Mr Dvorkovich, you and I have recently met with farmers, who shared their concerns with us. Some of their fears are justified and can be allayed by clarifying legislation, but other fears are an emotional reaction (to the upcoming change). Still, I’d like you to discuss these issues with farmers and representatives of other (related) industries.

Of course, we must do our best to protect domestic producers from unfair business practices and to use the best experience of other countries in the area of creating comfortable conditions for domestic companies. But we must move on and act firmly. I would like the government to discuss this issue on Thursday, which means that it should be put on the agenda. I want it to be ready to be forwarded to the State Duma for ratification by the end of the week. Are there any proposals?

Arkady Dvorkovich: Yes, today all documents subject to ratification will be submitted to the government. They may be reviewed at the meeting on Thursday and everything will be ready.

At the same time, we are completing a package of measures on adapting individual industries that are most sensitive to our WTO accession. This document will be published and fully prepared in the next few years, by the time of the voting in the Duma. I’ve started a series of meetings with industrial associations and business representatives. I’ve already conducted a meeting on agriculture. I will hold the next one on agricultural equipment – it requires a separate meeting because it is in the worst position. But there are measures that we can take and it is possible to redress this situation and prevent this industry from collapsing.

At the government meeting on June 7 we will also discuss a draft law on supporting the automobile industry in the context of Russia’s accession to the WTO. Thus, we will make decisions on all industries in the next two months.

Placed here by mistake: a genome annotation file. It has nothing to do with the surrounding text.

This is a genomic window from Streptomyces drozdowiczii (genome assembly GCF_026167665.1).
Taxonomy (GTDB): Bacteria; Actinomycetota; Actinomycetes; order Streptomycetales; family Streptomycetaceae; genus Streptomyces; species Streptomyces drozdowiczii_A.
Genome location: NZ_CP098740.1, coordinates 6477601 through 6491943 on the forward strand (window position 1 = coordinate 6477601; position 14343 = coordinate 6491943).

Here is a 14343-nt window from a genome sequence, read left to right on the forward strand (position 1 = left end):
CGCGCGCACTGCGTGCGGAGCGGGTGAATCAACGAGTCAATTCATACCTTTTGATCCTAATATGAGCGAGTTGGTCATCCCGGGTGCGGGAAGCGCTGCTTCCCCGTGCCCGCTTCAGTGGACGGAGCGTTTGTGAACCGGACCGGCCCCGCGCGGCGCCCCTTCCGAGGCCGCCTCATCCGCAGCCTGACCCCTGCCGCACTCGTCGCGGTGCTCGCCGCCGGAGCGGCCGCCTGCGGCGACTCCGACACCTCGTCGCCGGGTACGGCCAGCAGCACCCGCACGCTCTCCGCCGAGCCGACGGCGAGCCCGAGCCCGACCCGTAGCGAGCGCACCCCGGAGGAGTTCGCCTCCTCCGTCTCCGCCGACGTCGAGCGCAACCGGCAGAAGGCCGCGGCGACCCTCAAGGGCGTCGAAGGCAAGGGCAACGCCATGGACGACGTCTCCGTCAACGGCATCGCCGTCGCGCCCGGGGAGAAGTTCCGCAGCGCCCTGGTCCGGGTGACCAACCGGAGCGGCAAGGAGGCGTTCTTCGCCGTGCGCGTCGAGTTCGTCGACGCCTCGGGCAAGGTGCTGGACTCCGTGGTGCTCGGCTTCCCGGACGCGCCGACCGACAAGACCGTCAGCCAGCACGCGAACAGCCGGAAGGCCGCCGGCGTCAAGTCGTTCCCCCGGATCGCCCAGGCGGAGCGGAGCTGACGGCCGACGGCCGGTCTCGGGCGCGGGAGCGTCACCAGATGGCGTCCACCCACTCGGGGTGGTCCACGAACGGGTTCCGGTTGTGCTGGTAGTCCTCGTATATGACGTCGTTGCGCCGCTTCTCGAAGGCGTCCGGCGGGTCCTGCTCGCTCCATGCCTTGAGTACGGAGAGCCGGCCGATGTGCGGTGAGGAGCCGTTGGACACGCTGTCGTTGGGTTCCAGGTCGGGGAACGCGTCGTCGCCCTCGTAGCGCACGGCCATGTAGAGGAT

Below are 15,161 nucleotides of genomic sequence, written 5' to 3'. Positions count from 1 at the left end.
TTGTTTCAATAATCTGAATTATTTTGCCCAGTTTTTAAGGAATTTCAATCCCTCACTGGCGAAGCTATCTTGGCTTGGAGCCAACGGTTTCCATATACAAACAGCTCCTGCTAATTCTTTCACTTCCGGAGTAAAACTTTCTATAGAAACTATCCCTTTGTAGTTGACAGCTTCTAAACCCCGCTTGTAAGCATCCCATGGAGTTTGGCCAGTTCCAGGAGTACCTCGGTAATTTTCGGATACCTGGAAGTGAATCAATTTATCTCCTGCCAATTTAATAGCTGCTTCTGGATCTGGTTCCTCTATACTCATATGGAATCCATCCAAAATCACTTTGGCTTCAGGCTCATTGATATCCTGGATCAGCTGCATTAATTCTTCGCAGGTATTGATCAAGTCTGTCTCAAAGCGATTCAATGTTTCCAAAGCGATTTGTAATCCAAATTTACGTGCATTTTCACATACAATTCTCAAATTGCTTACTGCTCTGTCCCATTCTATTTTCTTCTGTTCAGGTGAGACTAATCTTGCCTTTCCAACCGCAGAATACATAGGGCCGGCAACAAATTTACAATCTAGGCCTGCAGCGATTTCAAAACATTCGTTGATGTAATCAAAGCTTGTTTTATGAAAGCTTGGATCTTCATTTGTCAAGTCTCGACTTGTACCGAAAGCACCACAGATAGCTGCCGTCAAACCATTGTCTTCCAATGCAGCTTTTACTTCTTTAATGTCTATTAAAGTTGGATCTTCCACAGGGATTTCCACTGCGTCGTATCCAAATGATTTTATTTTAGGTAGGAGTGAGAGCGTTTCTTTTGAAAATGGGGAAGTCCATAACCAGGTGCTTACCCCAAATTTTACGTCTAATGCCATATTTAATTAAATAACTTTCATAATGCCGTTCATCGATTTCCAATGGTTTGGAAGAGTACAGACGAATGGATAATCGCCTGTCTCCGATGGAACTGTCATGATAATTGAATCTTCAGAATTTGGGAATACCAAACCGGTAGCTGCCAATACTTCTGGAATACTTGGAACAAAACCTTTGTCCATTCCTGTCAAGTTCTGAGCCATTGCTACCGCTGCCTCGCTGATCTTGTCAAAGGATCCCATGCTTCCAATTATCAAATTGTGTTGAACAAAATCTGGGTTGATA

Dmitry Medvedev: Okay. I’d like to remind you that we have agreed to discuss key issues both in the format of Open Government and with the Expert Council. I’m referring to the most important issues, of course.

Another important draft law concerns housing and utilities, a very sensitive issue for our people. I’m talking about amendments to the Housing Code and some other laws. The Duma has passed this draft in the first reading. We are working quite actively in this area. The regions have gained useful experience in comprehensive land development. We are working to remove administration barriers in housing construction. Regrettably, progress is slow because… The situation is different in the market and in the regions. Some make decisions quickly and some are slow. We must monitor this. There have been some changes, though. The rent market is taking shape and a number of mortgage programmes are being carried out. However, we must think not only about new construction projects but also about appropriate repairs and upkeep of housing. Our people are largely displeased with our performance.

We must develop a transparent and effective system of funding all repairs. The law that is currently being discussed concerns millions of people. All details of this draft must be subject to scrutiny. Mr Kozak (addressing Dmitry Kozak), I know you are currently coordinating this work. Please, say a few words.

Dmitry Kozak: Yes, I’d like to remind you that we made a relevant decision at the government meeting and in the first reading, the State Duma reviewed the draft federal law on extending the operation of the fund on housing and utilities reform in accordance with the decisions that had been tentatively made for the next three years. We are planning to allocate about 217 billion roubles in 2013-2015 for resettlement from dilapidated and hazardous housing.